Home Value and Self-Esteem

Are We Only As Important As The Size Of Our Bank Balance?

Lately, everyone sounds so beat up. It’s as if we’re all really tired from the past few years, worn out from the irrational exuberance we coveted, and exhausted from the bursting of the national – and our own – housing bubble.

But as we watch our home value balloons deflate, it’s as if more than a number is being lost. The voices I hear are beyond tired. It’s as if their self-esteem has deflated as well.

When you feel as though you’re a punching bag, always getting the hard knock, it’s tough to stay on the sunny side of life. Each week on my radio show, when I talk about the latest news in money and real estate, the voices I hear talking back to me most often sound as though their owners are living on a dangerous edge, and are starting to tip over.

Some of my callers sound so beat up – and not surprisingly, they’re the ones who have lost the most: home value, job, health care, emergency funds, cars, and even their marriage. All of these things that are such important, “core” values in this country have been wiped out for millions of so-called “working Americans,” even if many of them aren’t working that much any more.

Are our home values and self-esteem so tied together that we only feel as important as the size of our bank balance?

A few years ago, I’d go out to a party and hear everyone bragging about how much their home went up in value that week. Home values were rising so quickly that it did seem as though you were adding an extra grand or two to your net worth with each passing week. I think many Americans felt pretty smart that they had mortgaged their souls in order to grab their piece of the American Dream.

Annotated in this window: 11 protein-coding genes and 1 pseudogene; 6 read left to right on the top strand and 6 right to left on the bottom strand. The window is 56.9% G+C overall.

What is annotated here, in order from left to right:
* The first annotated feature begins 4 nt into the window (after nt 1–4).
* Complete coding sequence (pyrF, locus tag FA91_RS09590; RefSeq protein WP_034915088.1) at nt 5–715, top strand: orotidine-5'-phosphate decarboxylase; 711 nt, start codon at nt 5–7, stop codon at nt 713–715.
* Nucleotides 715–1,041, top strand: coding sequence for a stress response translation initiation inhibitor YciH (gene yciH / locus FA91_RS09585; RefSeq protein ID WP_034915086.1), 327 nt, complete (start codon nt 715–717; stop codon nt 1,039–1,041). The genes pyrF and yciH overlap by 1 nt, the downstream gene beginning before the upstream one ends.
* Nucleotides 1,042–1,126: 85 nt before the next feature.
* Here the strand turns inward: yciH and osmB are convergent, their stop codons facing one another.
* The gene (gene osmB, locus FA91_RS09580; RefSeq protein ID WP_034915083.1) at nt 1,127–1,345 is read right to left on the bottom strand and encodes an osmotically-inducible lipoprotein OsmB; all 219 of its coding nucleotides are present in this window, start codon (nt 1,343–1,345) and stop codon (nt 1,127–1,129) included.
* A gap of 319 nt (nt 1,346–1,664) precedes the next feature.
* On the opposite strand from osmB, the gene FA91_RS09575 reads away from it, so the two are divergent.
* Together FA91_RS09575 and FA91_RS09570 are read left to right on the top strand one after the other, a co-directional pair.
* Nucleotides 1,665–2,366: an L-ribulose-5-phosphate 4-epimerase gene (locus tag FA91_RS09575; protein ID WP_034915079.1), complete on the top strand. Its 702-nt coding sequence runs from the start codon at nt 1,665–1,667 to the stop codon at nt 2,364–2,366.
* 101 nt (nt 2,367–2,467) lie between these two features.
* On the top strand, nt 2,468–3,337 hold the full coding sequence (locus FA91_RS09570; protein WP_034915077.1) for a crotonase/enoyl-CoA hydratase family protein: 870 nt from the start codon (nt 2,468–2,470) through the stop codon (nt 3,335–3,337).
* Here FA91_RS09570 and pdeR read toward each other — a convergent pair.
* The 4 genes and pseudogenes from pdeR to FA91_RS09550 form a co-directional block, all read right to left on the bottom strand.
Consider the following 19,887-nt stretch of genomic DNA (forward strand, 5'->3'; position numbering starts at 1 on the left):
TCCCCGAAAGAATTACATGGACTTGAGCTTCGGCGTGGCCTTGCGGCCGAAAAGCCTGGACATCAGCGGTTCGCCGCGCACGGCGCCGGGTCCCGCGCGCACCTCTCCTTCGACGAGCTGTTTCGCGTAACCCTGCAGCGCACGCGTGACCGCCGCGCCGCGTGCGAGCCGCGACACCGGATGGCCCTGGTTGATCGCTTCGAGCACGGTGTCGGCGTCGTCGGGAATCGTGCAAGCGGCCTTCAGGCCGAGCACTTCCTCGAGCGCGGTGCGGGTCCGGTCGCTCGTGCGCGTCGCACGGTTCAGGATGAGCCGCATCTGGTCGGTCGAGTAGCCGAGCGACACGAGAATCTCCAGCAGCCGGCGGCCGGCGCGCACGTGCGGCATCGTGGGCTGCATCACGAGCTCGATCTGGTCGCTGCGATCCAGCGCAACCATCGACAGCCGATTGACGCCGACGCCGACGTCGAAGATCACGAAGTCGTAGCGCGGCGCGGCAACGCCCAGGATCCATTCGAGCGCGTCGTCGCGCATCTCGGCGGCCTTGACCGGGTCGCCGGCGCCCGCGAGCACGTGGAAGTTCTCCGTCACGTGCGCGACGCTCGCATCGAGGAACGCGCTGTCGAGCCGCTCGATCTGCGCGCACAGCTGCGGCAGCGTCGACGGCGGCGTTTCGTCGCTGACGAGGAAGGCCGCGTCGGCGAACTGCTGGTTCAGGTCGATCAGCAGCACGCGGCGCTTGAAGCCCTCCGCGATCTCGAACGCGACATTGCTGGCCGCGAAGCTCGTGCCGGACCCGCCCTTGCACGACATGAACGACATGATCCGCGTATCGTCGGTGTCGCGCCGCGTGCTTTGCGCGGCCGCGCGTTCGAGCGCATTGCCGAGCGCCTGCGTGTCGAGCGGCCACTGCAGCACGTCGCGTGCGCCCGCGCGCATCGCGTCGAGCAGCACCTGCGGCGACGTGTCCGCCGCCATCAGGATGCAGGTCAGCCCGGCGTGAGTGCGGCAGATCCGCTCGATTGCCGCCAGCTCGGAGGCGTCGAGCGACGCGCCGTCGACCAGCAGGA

And now that a home is just a place to live in, rather than a vessel of ever-increasing wealth, we suddenly don’t feel or sound as smart. And yet, you have to live somewhere. It’s important to plan roots into a community, especially if you’re raising a family.

What we’ve all discovered is it’s just as painful to lose paper wealth as it is to lose real wealth – and sometimes the two are intertwined. Many Americans who lost their jobs during this Great Recession learned how fast paper wealth can go up in flames, just as the paychecks stop coming.

One of two things will happen – either we’ll start to adjust to this new, lower standard of living and the economy will – ever so slowly – start to right itself, or we’ll rebel. First at the polls, and then maybe in the streets of our subdivisions and neighborhoods.

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